A Critical Review
by Izzie Hardawan
After such disastrous meldings of styles as the Joe Strummer/Boy George
vehicle, Culture Clash, of the late ‘80s, one would think the
entertainment industry would steer clear of that sort of thing. But
then there’s Babette’s Fist, the new film from
Quentin Tarantino and Gabriel Axel. The plot would seem to back that
up: Babette (Juliette Binoche), a 19th Century French restauranteur,
has to flee her native country during the civil war. All her friends,
save one, and her family are killed. Babette ends up in a Japanese fishing
village where she is taken under the wing of a venerable Samurai (Pat
Morita) and over the next 14 years becomes proficient in a plethora
of martial arts. After Babette wins the lottery (her lone friend in
France has been buying her tickets), she returns to Paris to kick ass.
And that’s pretty much it.
Like every other Tarantino movie, this one is great. It is, like the
rest of them, an unalloyed work of pure genius, never mind the fact
that the last reel is a string of tenuously connected, ultra-violent
diegetically pointless episodes; nor that the plot itself is both implausible
and absurd. Discount completely that the main character is played by
an “A” list actor doing possibly the worst work of her career.
She is beautiful, and that’s all that counts. No, I was wrong.
It also counts that she was filmed causing others to bleed and die artistically.
Brutality is nothing compared to the breathless arc of pig’s
blood saturating Binoche’s blouse until her nipples show through.
Moral justifications are laid to rest by the plot’s revenge motive.
After all, when Babette returns to Paris after learning her supernatural
martial arts skills the movie really begins. This is when Gabriel
Axel’s contribution ends and Tarantino’s takes over. Axel’s
seemingly endless shots of the lovely little Japanese fishing village
really do nothing for me. Shots of Babette sparring with an 800 year
old Samurai master may involve graceful movements, but they shed no
blood. It is simply boring.
From the moment the audience learns that Babette’s entire family
has, indeed, been decimated, we crunch our popcorn and sip our sodas
in scintillating anticipation of her coming opportunity for ass-kicking.
The wait is an excruciating 35 minutes.
I cannot decide if teaming up with Axel and allowing this to go on
so long was a purposeful way of increasing the satisfaction of the final
death scenes or not. If so, it is absolutely brilliant. If it was an
error on his part, it would be the first one in a Tarantino movie. Ever.
Yes, another 35 minutes of picturesque Japanese hills and gently bickering
villagers. Another 35 minutes of fishing nets wafting elegantly in the
wind and post-card quality shots of jellied fish eyes. It’s a
When we finally get there, Tarantino films 19th Century Paris as a
bleak wasteland - all drab greys and dismal, dingy off-whites. Naturalism
be damned. After all, the “City of Lights” image would be
ill-suited to such dark fare. The plain backgrounds help to bring the
spurting fonts of blood and the gorgeous decapitations into sharp relief.
Unencumbered by the usual prettification of Parisian street life, the
visual schmaltz of Versailles or the creaminess of Montmartre or the
Left Bank, Tarantino dwells in the back alleys behind the bistros
where the blood and the bile and the chunks of newly necrotized flesh
are flushed into the storied Parisian sewers through open drains. It
is pure cinematic nirvana.
Consider, for instance, Tarantino’s homage to Psycho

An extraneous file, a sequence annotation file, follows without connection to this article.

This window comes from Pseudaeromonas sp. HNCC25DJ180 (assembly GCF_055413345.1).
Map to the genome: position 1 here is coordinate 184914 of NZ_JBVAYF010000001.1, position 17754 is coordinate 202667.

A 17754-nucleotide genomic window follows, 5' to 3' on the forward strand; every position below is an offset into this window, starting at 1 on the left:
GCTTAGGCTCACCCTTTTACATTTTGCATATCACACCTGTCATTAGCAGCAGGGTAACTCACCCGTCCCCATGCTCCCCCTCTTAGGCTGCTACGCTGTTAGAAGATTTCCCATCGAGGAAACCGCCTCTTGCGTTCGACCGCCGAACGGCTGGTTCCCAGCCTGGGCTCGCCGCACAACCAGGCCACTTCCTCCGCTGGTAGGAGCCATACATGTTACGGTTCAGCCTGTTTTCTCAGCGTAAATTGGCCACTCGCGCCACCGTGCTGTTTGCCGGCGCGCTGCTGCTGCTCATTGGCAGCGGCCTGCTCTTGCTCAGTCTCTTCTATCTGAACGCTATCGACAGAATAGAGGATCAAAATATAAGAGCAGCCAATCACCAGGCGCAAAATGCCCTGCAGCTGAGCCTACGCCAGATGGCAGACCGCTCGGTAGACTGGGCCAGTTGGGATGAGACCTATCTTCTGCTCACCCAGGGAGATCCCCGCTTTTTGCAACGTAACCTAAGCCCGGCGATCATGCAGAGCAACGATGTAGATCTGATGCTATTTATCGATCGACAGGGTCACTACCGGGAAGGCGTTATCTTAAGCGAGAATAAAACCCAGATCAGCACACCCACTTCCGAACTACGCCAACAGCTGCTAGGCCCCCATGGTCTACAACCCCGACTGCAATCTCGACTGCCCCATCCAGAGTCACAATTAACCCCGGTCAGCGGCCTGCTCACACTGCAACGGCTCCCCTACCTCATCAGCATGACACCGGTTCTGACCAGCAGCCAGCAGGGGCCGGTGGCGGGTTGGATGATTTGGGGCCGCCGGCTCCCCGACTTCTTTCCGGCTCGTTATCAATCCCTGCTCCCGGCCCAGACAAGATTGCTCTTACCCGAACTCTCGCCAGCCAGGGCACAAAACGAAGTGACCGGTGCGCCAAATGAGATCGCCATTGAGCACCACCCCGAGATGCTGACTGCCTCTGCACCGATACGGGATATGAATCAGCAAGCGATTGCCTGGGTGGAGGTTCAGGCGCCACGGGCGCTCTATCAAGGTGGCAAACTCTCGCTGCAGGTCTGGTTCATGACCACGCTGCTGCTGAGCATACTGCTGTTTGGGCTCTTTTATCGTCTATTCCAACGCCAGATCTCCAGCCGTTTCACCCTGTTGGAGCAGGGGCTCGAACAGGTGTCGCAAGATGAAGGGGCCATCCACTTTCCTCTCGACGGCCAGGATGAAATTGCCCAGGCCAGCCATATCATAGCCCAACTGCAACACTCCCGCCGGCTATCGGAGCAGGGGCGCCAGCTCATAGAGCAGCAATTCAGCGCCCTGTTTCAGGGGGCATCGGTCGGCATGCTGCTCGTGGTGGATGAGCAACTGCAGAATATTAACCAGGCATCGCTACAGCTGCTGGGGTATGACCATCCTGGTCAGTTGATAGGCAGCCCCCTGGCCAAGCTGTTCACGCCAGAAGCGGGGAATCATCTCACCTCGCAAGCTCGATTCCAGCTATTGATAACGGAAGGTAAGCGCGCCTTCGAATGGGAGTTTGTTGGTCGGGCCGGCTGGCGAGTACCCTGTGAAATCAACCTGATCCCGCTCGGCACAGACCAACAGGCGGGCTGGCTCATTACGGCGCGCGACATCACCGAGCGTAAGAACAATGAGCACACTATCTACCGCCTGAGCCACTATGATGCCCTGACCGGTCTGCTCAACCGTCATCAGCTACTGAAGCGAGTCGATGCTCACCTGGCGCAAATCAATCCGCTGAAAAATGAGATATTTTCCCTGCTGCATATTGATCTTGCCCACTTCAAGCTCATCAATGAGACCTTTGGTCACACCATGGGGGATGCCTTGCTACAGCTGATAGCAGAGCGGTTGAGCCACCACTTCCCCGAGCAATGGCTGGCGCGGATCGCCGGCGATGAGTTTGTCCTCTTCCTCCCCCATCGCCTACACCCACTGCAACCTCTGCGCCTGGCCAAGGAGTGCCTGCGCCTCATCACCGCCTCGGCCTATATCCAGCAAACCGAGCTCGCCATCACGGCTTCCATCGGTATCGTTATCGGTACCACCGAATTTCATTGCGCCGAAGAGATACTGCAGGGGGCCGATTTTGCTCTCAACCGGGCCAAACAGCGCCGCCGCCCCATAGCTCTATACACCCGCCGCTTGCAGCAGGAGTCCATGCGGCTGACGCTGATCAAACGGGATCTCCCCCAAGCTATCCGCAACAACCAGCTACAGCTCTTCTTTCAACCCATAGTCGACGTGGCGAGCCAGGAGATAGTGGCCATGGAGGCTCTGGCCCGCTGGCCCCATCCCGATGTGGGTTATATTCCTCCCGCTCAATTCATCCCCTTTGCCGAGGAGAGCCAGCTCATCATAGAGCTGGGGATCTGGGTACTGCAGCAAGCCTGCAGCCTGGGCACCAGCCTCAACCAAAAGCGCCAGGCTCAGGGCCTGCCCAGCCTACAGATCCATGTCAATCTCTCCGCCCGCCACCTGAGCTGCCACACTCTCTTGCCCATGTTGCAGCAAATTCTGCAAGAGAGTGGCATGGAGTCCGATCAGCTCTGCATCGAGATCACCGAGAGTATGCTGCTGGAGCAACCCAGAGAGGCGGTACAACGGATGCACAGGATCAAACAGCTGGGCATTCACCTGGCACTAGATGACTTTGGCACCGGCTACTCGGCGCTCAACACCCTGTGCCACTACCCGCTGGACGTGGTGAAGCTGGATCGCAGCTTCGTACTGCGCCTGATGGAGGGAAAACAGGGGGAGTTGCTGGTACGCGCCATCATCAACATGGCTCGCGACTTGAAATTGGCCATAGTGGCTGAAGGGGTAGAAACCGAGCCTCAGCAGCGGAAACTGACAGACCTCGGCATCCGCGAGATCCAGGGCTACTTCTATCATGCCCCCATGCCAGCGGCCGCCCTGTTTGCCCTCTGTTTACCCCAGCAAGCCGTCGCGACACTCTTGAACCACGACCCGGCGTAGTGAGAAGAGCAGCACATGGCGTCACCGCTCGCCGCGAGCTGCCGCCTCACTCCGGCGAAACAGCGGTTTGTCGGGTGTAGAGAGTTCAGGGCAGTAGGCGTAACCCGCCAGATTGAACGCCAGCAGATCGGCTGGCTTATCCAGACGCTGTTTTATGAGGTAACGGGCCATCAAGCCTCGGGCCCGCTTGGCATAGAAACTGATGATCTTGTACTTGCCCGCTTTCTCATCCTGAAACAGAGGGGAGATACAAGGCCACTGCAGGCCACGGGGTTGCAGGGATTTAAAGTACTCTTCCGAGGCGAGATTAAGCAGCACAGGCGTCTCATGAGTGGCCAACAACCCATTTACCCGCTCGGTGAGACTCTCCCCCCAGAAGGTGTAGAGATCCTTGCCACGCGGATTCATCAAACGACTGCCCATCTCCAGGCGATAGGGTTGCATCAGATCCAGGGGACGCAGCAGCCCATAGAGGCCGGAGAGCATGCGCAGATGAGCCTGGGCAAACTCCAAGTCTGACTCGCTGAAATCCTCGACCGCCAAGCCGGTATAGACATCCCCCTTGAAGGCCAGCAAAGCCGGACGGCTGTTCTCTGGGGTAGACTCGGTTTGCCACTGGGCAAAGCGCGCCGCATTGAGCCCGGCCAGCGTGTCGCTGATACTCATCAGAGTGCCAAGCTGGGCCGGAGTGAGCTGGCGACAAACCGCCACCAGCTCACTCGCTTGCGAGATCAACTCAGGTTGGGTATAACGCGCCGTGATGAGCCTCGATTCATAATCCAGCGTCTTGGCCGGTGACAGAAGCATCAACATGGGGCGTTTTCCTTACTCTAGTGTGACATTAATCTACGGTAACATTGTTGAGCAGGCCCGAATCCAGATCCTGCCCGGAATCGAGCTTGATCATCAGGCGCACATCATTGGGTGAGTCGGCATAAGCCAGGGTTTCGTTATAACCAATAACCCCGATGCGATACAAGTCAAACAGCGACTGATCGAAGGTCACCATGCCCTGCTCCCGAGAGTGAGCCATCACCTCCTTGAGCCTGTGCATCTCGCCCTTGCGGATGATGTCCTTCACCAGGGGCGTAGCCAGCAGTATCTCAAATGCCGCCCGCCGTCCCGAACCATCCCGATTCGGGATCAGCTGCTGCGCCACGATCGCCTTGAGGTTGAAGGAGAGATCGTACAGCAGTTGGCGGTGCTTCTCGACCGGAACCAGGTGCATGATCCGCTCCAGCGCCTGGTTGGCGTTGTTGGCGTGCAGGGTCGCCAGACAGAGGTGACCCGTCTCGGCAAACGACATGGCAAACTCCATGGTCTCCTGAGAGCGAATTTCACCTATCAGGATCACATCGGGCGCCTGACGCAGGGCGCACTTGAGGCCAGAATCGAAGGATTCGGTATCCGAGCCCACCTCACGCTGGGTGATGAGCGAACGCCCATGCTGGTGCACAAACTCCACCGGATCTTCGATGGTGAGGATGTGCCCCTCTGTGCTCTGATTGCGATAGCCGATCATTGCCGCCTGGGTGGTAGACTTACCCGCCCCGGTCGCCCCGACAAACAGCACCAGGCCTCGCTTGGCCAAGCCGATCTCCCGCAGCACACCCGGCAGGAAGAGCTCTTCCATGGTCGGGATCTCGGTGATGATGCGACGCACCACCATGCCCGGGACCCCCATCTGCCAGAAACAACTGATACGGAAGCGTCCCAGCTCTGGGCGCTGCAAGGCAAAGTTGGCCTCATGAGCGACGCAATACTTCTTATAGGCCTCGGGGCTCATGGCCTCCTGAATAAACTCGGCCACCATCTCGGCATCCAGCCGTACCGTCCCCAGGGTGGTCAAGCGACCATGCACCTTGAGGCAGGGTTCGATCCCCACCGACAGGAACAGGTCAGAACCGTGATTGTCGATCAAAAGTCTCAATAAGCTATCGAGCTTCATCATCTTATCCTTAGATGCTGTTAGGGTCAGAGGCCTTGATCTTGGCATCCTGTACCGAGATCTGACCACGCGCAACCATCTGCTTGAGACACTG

where Babette slays the woman who ordered the murder of her second-cousin
and sous-chef by pulling back the curtain of his bath and having at
him with a Wüsthof Classic™ 32 cm cook’s knife. Not
only is this the most brilliant piece of product placement in postmodern
film, it is better than the original because Hitchcock was limited to
black and white and the Hays code. Tarantino can show the full effects
of the evisceration at close quarters, Babette’s victim losing
his guts like a porker losing his chitterlings on the slaughterhouse
floor. It leaves nothing to the bland and trying realms of the imagination.
One may in fact say that there are no “new” shots in Babette’s
Fist. But that is to confuse “homage” with “rip-off.”
And in the true postmodern spirit, what Tarantino does with the shots
like the one on the Boulevard Voltaire that seems so reminiscent of
High Noon is to, in essence, visually sample the films
of the past. Tarantino isn’t imitating; he’s doing hip-hop.
It isn’t recycling, nor rehashing; it’s updating the past
for a contemporary audience by giving those older movies the cinematic
equivalent of a backbeat. It just shows how much Tarantino - who used
to work at a video shop, you know - loves movies. Imitation is the sincerest
form of flattery, right?
Moreover, IMDb reports that Binoche, who is onscreen almost every second,
lost twenty pounds for this role and trained with a martial arts expert
for up to eight hours a day. The mise-en-scene with her lithe,
taut new body and multiple disarticulated limbs displays perfectly Tarantino’s
directorial brilliance. It gave me wood, frankly. Speaking of wood,
this reminds me of the scene where Babette slays a rival chef with a
shish-kebab stick, skewering the eye like a scallop, the optic nerve
laced around it like thinly-sliced bacon. It was both lovely and amazing.
Because Tarantino directed it, or at least most of it, or at least
the good parts, you know Babette’s Fist has
got to be quality. And since the fight scenes are so beautifully filmed,
this makes Babette’s Fist one of Tarantino’s best.
This makes it one of the best films out - maybe even the best
film. Ever. I cannot wait for the sequel when the daughter of the cook
Babette kills to avenge the death of her own mother the pastry chef
grows up and kills her. I hear they’re getting Natalie Portman
in see-through culottes for that one.